For Anita Hernandez, a 71-year-old public housing tenant and former field worker who lives on $160 a month, the shutoff of natural gas Friday to this south Texas town came inconveniently as she was just about finished cooking a supply of frijoles and tortillas on her gas stove.

Before the day was over, however, inconvenience had turned to worry for her, and tears filled her eyes as she weighed the impact on the city's children of no gas for cooking, no gas for hot water, and no gas for heat come winter.

It is a measure of how poor this 8,100-person community is and how little it possesses (beyond its hardworking and friendly people) that the loss of gas became just another vanished necessity (there also is no hospital and ambulance service here anymore). This level of poverty, with half the families receiving public assistance of some sort, led the recently assertive La Raza Unida political part that controls the city council to declare 2 1/2 years ago that residents could not pay sharply increased gas charges and that the city would not pay its supplier, Lo-Vaca Gathering Co. of Houston.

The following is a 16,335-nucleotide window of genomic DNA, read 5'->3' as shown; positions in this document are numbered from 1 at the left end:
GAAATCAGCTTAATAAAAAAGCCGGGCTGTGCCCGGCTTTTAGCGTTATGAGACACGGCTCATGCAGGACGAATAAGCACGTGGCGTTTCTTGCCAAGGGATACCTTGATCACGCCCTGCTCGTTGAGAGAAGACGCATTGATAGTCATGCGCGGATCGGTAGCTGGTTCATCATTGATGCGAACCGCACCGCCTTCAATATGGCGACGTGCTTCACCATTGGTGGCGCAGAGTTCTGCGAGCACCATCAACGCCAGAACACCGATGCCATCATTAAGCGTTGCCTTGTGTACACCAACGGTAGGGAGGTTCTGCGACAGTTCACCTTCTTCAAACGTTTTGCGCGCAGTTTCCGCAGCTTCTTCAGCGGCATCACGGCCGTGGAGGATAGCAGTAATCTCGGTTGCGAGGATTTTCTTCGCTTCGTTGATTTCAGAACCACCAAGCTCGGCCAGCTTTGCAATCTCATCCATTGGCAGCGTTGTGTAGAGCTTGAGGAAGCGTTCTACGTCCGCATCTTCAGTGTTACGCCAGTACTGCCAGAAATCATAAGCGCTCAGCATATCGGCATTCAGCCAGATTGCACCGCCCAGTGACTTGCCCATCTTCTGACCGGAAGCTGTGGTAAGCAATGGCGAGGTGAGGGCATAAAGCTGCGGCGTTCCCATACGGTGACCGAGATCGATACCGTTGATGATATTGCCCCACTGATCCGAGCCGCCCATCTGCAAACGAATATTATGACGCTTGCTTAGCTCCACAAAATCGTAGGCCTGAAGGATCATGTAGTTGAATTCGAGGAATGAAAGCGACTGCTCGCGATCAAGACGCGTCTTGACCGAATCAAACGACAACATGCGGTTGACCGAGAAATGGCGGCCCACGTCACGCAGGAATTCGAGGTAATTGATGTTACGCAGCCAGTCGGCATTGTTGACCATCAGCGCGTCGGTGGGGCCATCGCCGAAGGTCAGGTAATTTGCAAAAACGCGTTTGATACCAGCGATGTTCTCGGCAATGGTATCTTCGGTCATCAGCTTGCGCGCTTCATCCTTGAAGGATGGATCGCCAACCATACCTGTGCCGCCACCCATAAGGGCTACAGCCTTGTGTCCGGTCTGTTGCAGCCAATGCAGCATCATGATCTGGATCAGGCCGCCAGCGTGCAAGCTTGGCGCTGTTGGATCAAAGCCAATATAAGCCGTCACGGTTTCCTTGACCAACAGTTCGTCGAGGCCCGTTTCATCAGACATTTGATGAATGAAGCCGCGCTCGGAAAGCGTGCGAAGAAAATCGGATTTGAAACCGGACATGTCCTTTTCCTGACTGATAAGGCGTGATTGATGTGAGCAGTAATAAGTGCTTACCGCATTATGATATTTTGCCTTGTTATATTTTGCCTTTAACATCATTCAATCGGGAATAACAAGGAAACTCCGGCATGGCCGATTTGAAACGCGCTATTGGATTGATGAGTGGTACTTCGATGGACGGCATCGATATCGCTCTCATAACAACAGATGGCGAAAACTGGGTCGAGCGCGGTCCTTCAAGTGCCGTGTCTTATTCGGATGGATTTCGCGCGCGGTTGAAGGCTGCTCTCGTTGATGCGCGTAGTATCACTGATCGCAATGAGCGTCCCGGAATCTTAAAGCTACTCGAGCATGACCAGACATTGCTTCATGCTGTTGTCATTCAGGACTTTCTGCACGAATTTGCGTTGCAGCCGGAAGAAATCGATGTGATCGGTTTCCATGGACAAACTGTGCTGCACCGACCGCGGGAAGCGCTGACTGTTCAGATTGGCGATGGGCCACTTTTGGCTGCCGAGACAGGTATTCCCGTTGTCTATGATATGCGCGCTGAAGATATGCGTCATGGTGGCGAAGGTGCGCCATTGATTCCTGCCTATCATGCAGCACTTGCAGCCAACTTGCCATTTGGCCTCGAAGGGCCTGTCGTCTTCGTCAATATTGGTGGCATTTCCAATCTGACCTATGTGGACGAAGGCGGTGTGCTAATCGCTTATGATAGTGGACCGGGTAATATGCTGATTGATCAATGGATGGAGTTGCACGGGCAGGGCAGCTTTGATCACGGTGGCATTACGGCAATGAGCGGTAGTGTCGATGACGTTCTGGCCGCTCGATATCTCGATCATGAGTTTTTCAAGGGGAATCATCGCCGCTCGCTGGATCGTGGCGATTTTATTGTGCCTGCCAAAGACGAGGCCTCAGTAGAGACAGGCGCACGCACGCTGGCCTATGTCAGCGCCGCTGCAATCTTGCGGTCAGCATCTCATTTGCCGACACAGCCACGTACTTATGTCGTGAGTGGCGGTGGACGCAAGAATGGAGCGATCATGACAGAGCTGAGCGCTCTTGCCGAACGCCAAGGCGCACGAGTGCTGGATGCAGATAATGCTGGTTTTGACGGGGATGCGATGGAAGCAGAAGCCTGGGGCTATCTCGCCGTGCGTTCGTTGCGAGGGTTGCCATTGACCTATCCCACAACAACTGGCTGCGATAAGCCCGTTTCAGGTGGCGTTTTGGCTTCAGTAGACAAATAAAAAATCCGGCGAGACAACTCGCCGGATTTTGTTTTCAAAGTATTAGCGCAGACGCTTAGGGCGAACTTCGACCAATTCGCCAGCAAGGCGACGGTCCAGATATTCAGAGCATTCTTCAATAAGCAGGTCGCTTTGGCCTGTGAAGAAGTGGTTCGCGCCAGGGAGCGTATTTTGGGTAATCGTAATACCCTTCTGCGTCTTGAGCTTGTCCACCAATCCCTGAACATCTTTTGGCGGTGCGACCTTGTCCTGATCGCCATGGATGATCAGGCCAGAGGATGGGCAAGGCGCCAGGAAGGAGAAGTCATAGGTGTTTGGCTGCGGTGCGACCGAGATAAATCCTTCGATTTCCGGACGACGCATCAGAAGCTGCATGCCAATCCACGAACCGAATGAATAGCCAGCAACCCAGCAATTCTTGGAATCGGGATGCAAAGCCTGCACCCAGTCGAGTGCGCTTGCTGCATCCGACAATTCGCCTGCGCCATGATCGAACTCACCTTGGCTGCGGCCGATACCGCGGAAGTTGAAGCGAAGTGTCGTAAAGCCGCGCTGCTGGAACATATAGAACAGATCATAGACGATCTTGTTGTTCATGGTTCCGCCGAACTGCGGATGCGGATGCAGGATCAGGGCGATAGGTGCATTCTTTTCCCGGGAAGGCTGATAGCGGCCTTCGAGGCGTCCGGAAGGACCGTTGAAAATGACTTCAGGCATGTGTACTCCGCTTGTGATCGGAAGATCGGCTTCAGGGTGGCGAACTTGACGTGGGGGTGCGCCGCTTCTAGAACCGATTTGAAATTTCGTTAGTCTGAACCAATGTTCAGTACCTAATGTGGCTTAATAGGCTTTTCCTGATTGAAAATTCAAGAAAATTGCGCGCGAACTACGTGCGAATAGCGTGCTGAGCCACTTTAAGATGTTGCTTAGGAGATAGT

But, while city officials continued to press for a solution, many residents began adjusting, if only their diets or their cooking habits. Margarita Rivera, 28, and mother of four, packed food, children and husband into the family car, and drove to the home of a relative with butane gas to cook dinner and heat her infant daughter's milk.

While they cope, however, other people like Mrs. Hernandez blame both Lo-Vaca and the city - the city for having gotten all gas shut off when some people were paying their bills, and Lo-Vaca "because they don't take time to think about people like me."